Latest info on Project to eliminate two Peice Crankshafts

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Model T Ford Forum: Forum 2005: Latest info on Project to eliminate two Peice Crankshafts
Top of pagePrevious messageNext messageBottom of page Link to this message  By Fred Houston, Broken Arrow, OK on Thursday, February 07, 2008 - 12:25 pm:

It's not the final copy yet, and not on the Tulsa website, we'll share with you what we have and put the final version on, hopefully in a couple of weeks. This posting was triggered by Erik Barret's recent posting regarding his brand new two peice crankshaft.

Aligning and Balancing the Model T Ford Engine and Transmission

Fred Houston and Mike Bender February 1, 2008


THE CAREFUL ALIGNMENT AND BALANCING OF THE MODEL T FORD ENGINE AND TRANSMISSION will significantly improve the life of the engine, transmission bearings and the crankshaft. Over the past 30 years or more, we have been besieged with broken Model T Ford crankshafts. Why not, the Model T crankshaft is small for the work it does and some are approaching 100 years in age. Having said that, it is our belief that much of the problem has to do with the lack of good alignment and balancing techniques used in the rebuilding process. Further, we believe if one starts with a magnafluxed crankshaft and properly aligns and balances the Model T engine, that the crankshaft and bearings will be long lived. Also there has been considerable interest recently on the MTFCA Forum in new light weight bolt-on counter weights similar to the bolt-on counter weights available in the Model T era. Since “all” Ford four cylinder engines had counterweights starting in 1931, we believe that a carefully designed set of counter weights could also help eliminate the possibility of a broken crankshaft.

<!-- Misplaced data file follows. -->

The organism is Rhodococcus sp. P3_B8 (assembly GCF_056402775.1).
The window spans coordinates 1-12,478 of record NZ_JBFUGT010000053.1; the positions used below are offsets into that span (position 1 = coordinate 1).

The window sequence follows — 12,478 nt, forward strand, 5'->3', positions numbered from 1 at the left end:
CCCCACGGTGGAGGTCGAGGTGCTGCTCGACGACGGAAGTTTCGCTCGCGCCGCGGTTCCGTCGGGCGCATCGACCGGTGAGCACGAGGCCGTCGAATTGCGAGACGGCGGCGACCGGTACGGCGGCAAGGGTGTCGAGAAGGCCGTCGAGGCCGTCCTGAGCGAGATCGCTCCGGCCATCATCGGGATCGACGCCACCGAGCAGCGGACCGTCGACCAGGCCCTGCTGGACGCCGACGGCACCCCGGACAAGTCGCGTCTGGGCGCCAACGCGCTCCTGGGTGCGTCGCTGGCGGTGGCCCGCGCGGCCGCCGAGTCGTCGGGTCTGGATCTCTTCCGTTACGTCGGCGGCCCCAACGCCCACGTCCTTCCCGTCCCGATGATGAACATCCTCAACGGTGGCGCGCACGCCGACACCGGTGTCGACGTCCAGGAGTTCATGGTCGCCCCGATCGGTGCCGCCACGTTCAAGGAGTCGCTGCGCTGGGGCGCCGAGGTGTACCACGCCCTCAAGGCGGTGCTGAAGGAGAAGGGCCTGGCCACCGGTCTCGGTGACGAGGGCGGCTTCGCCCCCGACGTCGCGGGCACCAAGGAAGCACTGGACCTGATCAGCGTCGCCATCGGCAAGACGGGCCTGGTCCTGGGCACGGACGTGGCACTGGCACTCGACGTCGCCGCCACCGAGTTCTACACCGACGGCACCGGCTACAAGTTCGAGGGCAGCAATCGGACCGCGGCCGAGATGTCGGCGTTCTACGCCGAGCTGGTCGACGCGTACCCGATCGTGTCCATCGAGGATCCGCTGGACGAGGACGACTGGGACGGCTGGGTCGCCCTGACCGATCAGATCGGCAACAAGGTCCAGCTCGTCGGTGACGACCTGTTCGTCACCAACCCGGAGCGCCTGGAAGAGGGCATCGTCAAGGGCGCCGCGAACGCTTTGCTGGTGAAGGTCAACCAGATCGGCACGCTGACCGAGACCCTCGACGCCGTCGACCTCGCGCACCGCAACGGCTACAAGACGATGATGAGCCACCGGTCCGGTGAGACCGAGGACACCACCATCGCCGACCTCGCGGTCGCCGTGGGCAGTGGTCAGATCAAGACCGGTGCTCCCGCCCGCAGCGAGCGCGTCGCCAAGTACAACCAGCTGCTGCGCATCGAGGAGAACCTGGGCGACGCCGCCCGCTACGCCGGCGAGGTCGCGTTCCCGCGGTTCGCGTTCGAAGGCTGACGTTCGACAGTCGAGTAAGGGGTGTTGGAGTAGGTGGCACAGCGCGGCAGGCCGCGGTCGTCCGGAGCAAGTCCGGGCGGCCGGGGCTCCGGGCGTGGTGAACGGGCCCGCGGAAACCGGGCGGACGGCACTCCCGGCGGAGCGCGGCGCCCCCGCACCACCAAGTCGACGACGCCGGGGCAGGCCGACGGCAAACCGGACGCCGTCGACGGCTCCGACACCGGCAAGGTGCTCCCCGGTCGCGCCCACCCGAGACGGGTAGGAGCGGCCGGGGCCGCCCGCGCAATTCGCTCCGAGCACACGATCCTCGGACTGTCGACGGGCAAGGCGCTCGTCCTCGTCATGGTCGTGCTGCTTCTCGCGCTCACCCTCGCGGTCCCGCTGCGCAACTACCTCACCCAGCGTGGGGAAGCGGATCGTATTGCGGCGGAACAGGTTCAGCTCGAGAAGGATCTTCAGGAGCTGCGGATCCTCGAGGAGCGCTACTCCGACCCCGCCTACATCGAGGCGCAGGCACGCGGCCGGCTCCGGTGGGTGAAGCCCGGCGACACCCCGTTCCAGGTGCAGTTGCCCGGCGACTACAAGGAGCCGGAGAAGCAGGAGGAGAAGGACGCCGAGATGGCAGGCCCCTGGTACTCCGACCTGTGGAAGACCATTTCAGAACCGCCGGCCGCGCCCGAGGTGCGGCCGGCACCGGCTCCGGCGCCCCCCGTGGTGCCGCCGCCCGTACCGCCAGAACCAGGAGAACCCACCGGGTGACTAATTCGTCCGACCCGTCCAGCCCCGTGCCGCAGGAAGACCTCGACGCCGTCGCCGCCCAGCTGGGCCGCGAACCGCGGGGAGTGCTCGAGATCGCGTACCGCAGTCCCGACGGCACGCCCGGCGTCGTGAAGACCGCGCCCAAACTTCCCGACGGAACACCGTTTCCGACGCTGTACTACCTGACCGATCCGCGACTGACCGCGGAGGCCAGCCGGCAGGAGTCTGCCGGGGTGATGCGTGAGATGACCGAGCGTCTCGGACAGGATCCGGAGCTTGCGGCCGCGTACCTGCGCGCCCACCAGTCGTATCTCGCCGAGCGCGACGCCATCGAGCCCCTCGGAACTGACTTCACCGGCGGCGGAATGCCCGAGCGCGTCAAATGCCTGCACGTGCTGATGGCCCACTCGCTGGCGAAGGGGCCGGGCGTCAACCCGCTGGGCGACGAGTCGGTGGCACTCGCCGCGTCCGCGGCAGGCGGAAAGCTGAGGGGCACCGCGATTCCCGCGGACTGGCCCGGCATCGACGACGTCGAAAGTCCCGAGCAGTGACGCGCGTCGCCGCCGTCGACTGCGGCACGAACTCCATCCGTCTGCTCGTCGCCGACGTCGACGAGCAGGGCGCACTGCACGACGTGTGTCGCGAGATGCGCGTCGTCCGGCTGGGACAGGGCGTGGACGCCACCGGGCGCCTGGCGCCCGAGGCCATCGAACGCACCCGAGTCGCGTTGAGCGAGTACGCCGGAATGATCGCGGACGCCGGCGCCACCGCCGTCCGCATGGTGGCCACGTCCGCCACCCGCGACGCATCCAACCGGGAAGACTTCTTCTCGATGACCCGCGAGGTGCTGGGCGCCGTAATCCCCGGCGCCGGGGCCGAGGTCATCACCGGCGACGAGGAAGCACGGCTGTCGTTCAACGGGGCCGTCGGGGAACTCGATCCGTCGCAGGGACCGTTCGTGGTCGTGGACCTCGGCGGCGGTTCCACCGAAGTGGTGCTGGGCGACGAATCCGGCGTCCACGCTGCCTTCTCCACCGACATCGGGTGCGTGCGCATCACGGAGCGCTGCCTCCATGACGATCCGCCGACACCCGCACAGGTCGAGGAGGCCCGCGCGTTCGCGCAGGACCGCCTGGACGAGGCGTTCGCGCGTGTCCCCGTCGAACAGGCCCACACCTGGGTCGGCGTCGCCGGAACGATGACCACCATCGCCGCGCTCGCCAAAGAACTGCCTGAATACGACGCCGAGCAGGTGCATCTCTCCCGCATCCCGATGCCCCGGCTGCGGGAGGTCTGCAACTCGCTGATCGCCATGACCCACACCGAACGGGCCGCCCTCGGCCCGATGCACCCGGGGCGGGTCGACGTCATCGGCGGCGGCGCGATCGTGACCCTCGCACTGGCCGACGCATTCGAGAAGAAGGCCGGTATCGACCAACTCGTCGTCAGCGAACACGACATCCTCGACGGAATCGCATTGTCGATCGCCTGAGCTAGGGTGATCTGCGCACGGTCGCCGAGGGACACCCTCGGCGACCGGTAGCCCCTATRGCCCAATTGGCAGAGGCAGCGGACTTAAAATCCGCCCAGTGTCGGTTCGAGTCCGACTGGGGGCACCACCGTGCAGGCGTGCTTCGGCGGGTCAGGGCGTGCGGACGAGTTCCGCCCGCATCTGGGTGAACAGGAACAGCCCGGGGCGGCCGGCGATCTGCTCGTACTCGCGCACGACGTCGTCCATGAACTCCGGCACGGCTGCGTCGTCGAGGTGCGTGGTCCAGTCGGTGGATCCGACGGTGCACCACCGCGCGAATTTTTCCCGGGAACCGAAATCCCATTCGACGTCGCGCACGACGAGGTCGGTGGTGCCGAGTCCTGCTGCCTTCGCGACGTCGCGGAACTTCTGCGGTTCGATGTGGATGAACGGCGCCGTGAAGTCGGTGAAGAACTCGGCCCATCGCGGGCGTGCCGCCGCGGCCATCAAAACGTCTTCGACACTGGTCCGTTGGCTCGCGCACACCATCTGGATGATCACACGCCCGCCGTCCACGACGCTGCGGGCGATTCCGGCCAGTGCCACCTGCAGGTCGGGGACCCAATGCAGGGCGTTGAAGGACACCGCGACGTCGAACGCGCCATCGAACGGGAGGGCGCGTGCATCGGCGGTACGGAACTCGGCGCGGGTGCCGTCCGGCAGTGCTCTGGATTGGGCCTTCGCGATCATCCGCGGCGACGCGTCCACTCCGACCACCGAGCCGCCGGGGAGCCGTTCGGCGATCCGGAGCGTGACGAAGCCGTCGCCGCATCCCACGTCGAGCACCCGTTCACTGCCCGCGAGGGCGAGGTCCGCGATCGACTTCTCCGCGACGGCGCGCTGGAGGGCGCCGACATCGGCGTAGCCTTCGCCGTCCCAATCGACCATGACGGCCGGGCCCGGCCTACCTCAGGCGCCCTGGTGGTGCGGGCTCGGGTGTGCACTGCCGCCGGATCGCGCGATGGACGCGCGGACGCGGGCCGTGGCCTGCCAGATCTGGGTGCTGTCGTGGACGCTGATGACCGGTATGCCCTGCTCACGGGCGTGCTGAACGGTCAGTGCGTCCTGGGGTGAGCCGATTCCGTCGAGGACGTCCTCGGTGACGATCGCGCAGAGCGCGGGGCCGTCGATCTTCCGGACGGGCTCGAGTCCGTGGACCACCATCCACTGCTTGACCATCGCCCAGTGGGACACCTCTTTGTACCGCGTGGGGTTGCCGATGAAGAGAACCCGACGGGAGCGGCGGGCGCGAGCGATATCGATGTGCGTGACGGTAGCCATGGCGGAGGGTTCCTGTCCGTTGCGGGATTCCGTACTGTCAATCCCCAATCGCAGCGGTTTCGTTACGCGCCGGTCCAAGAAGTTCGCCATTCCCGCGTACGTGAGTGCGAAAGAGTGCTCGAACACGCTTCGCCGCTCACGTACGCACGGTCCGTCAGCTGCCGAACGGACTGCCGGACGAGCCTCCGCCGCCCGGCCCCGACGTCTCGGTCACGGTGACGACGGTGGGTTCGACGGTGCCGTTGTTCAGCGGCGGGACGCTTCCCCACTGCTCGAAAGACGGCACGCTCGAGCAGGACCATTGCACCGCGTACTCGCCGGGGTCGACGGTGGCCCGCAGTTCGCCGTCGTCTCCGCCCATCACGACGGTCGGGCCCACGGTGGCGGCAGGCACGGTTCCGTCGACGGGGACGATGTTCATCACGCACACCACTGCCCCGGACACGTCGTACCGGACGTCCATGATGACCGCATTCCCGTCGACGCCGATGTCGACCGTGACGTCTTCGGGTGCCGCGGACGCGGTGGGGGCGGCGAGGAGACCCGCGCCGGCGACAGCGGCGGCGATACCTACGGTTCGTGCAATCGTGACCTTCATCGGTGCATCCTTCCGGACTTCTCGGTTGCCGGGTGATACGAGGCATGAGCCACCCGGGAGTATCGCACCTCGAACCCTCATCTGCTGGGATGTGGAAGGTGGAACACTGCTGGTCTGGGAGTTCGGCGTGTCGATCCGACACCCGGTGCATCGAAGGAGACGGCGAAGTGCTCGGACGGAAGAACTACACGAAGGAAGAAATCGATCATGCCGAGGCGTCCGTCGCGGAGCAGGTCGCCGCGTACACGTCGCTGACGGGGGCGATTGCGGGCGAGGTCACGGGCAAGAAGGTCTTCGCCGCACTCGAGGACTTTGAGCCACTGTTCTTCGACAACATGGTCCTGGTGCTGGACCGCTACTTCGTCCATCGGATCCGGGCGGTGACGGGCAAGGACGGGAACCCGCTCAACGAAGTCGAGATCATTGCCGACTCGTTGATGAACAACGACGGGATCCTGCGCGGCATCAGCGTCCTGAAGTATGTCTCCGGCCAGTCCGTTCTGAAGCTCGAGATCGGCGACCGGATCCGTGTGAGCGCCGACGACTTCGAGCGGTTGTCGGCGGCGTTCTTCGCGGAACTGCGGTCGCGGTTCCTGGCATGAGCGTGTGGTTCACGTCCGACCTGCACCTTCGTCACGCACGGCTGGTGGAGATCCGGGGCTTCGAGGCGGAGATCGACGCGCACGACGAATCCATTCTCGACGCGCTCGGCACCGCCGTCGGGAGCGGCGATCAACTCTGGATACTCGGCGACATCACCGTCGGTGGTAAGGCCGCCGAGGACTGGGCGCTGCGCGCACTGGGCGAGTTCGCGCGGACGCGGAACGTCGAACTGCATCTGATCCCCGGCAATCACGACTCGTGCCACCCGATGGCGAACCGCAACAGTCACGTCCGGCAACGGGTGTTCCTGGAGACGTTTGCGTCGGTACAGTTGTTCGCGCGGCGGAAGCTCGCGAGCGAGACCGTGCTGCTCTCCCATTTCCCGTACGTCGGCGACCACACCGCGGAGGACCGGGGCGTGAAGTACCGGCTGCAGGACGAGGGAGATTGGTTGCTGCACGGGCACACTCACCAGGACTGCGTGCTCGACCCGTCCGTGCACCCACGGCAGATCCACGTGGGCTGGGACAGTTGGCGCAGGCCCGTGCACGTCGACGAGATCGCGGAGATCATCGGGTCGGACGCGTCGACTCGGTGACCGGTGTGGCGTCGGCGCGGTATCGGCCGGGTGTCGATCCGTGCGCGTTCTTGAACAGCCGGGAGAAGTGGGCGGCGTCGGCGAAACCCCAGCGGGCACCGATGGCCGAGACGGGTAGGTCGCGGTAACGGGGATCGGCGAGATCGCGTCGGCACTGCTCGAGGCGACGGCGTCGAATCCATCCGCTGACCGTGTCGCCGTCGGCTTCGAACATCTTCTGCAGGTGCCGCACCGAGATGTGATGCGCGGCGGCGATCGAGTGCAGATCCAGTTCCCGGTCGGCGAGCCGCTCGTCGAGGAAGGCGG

The basic design of the Model T Ford engine/transmission “demands” careful alignment and balancing. Differing from most others, the Model T Ford engine has an 85-pound rotating mass transmission bolted on the rear of the crankshaft that must be aligned and balanced. Since there are four different ways the transmission may be assembled to the engine (both the transmission main shaft and crankshaft flanges may be turned 180 degrees); any time the Model T transmission is removed from the engine for maintenance, an opportunity for misalignment is introduced. Over the life of an engine, several such opportunities may have occurred perhaps accumulating and resulting in severe misalignment. Crankshaft regrinding, re-babbiting, parts used from other transmissions, and/or assembly errors may unknowingly introduce misalignment. For example, a rather common occurrence in the crank shaft re-grinding process is grinding the main bearings off center from the alignment pins. Another common practice is to have one craftsman rebuild the transmission and another rebuild the engine and the two simply bolted together upon return; completely skipping the alignment process! All such problems must be resolved during engine/transmission reassembly procedure. Misalignment will severely drain horsepower from the engine. We only have 20 horsepower or so and we need all of it.

A good foundation is required. The path to a correct running fit on the tail shaft starts with the crankshaft. Concentricity must then be maintained starting with the crankshaft and carried through the transmission main shaft, flywheel, brake drum and sleeve and drive plate and sleeve (tail shaft). The distance from the back of the crankshaft flange to the rear-most tip of the tail shaft sleeve is approximately 11½ inches; thus even a slight tilt or off-set will introduce a wobble at the end of the tail shaft.